Watch the full panel session here
A diverse panel at the 2023 OGP Summit in Estonia discussed the vital importance of media freedom – not only as a pillar of democracy and human rights, but also for ensuring governments make the right decisions.
The high-level panel session “Media Freedom as a Catalyst of Open Government, Dialogue, and Accountability”, held on 6th September, featured senior representatives from governments, journalism and civil society. It was organised by the Media Freedom Coalition and the Estonian Ministry of Foreign Affairs, in cooperation with UNESCO.
The Estonian Minister of Foreign Affairs, Margus Tsahkna, pointed to the media coverage of the massacre in the Ukrainian city of Bucha as a turning point for support for Ukraine in its war with Russia.
“Only stories touching us personally reach our minds,” Minister Tsahkna said. “That’s why media freedom is crucial. So the leaders of countries can make their opinion.
“This kind of information and news is changing the governments’ attitudes.”
Ricardo Avelar, a journalist at the El Salvadoran online independent outlet Factum, highlighted in the discussion that media freedom and democracy cannot be taken for granted.
“In democracies there are no happy endings,” Mr Avelar said. “This is not a fairy tale in which we see a democracy grow and we leave it on its own. Access to information, media freedom, accountability – those things do not grow on their own.
“It’s like a bicycle, you need to keep pedalling in order to keep advancing forward.”
Another speaker at the event, Sarah Wesonga of Article 19 Eastern Africa, made clear how critical access to information can be for journalists and citizens. Access to information is a key theme in the open government field.
“The right information can be a matter of life and death,” Ms Wesonga said, explaining that during the COVID-19 pandemic there were calls for citizens to receive credible information, with significant, even deadly, implications from the spread of dis- or mis-information.
Ms Wesonga added that citizens having universal open access to information on what their administrations are doing means they are able to hold their governments to account. She said that this is a key part of the fabric of democracy.
Speakers at the event stated that for open access to information to work, governments need to trust citizens, and they affirmed that citizens can be trusted.
Catherine Gicheru, who is a veteran journalist, ICFJ Knight Fellow, and Founder/Director of the Africa Women Journalism Project, said while moderating the session: “At the root of this, human beings are essentially good. If you give us information, it doesn’t mean we’re going to cause chaos. We’re going to use it for good, for ourselves”.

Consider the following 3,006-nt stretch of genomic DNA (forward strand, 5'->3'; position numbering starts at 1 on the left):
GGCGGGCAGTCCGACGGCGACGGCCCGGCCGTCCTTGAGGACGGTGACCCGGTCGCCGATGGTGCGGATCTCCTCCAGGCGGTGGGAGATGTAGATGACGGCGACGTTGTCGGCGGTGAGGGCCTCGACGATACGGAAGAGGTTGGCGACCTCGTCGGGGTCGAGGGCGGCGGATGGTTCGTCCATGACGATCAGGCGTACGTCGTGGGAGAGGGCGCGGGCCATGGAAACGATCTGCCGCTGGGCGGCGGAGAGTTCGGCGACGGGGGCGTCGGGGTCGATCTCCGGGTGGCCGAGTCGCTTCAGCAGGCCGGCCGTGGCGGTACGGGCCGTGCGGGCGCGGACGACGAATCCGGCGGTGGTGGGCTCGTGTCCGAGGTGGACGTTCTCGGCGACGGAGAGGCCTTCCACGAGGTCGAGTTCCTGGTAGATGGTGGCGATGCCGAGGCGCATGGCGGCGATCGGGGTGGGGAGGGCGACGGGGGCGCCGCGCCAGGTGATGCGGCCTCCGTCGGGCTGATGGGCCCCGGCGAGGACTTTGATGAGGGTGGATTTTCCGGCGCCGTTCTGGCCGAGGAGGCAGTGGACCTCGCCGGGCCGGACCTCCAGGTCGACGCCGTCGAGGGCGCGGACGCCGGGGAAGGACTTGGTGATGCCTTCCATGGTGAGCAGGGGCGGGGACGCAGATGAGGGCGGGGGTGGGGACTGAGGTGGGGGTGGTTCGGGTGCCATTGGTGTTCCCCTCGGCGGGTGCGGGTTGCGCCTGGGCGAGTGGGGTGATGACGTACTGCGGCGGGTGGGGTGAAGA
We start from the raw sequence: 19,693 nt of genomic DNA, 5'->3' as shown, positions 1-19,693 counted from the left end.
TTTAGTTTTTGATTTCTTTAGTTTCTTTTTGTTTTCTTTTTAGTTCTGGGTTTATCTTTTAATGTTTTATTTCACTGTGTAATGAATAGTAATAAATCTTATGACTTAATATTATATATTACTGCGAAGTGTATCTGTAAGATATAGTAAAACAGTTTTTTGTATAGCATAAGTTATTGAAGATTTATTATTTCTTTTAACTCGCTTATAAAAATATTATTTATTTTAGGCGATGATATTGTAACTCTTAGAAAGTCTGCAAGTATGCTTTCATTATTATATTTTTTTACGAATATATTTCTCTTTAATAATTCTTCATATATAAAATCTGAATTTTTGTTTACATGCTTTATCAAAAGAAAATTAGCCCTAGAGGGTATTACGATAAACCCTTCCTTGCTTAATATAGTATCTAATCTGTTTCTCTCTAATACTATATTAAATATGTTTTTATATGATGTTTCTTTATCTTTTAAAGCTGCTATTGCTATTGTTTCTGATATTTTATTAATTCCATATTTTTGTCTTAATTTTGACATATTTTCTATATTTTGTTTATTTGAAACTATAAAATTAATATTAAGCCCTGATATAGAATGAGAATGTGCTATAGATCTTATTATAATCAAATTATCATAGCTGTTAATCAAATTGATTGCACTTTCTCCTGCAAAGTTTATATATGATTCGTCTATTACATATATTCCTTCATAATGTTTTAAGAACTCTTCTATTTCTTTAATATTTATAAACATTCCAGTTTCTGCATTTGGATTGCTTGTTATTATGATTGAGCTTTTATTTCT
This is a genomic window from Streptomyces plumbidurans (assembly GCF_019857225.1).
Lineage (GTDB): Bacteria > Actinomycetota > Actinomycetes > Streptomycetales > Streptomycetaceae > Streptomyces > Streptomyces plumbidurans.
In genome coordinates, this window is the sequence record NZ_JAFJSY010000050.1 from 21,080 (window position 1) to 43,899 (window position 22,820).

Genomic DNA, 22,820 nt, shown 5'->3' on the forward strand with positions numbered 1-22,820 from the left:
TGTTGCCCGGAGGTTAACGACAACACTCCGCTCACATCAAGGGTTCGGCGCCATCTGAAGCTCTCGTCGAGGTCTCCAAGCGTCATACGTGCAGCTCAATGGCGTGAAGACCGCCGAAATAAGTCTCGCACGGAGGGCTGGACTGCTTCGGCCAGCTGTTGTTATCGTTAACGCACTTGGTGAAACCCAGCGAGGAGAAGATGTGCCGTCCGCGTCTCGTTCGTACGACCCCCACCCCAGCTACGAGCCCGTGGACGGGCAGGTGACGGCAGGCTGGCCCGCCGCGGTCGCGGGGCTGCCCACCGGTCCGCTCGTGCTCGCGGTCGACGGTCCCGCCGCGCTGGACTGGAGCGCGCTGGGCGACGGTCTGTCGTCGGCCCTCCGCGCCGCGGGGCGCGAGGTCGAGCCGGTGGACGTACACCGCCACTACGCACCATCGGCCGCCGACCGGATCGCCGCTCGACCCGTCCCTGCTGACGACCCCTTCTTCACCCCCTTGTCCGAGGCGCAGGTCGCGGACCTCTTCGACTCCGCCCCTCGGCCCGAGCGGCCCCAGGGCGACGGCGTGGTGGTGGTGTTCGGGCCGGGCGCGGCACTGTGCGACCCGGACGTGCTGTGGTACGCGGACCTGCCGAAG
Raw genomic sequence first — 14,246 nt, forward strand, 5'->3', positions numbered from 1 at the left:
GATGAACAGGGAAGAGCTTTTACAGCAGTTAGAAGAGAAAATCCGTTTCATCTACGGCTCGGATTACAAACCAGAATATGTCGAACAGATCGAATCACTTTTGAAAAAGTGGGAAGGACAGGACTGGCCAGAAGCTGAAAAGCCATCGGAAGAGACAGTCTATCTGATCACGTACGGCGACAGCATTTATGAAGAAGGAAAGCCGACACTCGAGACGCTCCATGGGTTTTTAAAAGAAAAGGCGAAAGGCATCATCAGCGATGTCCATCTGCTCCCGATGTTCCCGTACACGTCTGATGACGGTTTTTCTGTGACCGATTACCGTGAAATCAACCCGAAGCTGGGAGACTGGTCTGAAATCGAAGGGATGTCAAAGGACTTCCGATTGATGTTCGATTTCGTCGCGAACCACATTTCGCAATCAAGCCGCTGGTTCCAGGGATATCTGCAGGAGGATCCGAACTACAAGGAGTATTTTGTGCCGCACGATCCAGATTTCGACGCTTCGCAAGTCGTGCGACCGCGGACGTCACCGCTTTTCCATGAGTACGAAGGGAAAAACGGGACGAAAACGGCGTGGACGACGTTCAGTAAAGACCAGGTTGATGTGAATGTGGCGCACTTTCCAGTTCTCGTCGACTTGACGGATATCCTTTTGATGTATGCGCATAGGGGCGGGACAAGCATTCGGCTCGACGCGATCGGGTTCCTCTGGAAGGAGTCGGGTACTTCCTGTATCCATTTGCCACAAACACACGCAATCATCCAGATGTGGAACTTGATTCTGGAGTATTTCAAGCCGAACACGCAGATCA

Government speakers explained how MFC members are undertaking measures to protect media freedom and journalists under threat.
This includes issuing emergency visas for journalists threatened for their work, so that they can find safe refuge.
Minister Tsahkna said that, as of this year, Estonia issues 35 residency permits annually for journalists at risk globally. It also provides humanitarian visas to threatened journalists from regional neighbouring countries Russia and Belarus.
“What governments can do for journalists and free media is to create [the] conditions” for them to continue their work, he said.
Allison Peters, Acting Deputy Assistant Secretary of State in the Bureau of Democracy, Human Rights, and Labor, U.S. Department of State, said that MFC governments are also supporting technical assistance programmes, for example, the USAID-funded programme Reporters Shield, that provides legal support to journalists.
Ms Peters said this was just one such programme by MFC countries, who, when combining forces to invest in such protections, reach greater outcomes.
“The Media Freedom Coalition is so critical because not only are we raising awareness about the threats that we are seeing to media freedom globally but we are responding using all the tools in our collective toolbox,” Ms Peters said.
“When we combine forces, we are a powerful force. We can raise awareness of the threats, we use our tools of diplomacy to intervene in specific cases, and we can also provide technical assistance to journalists under threat, whether that be legal assistance, or training around digital security issues.”
Giving opening remarks, UNESCO’s Assistant Director-General for Communication and Information, Dr. Tawfik Jelassi, spoke of UNESCO’s support for more than 5,000 journalists in over 100 countries through the Global Media Defence Fund. The fund was founded by, and continues to be supported by, a range of MFC member states.
UNESCO has also been working on ensuring citizens’ access to information, working with dozens of countries to draft legislation to this end, he said.
And it has begun an initiative to draft regulatory guidelines for digital platforms to protect people from harm online – including disinformation, cyber bullying and hate speech.
“[It’s] not regulation in the sense of censorship,” he said. “We need to regulate to try to combat the harmful content online, while safeguarding free speech online.”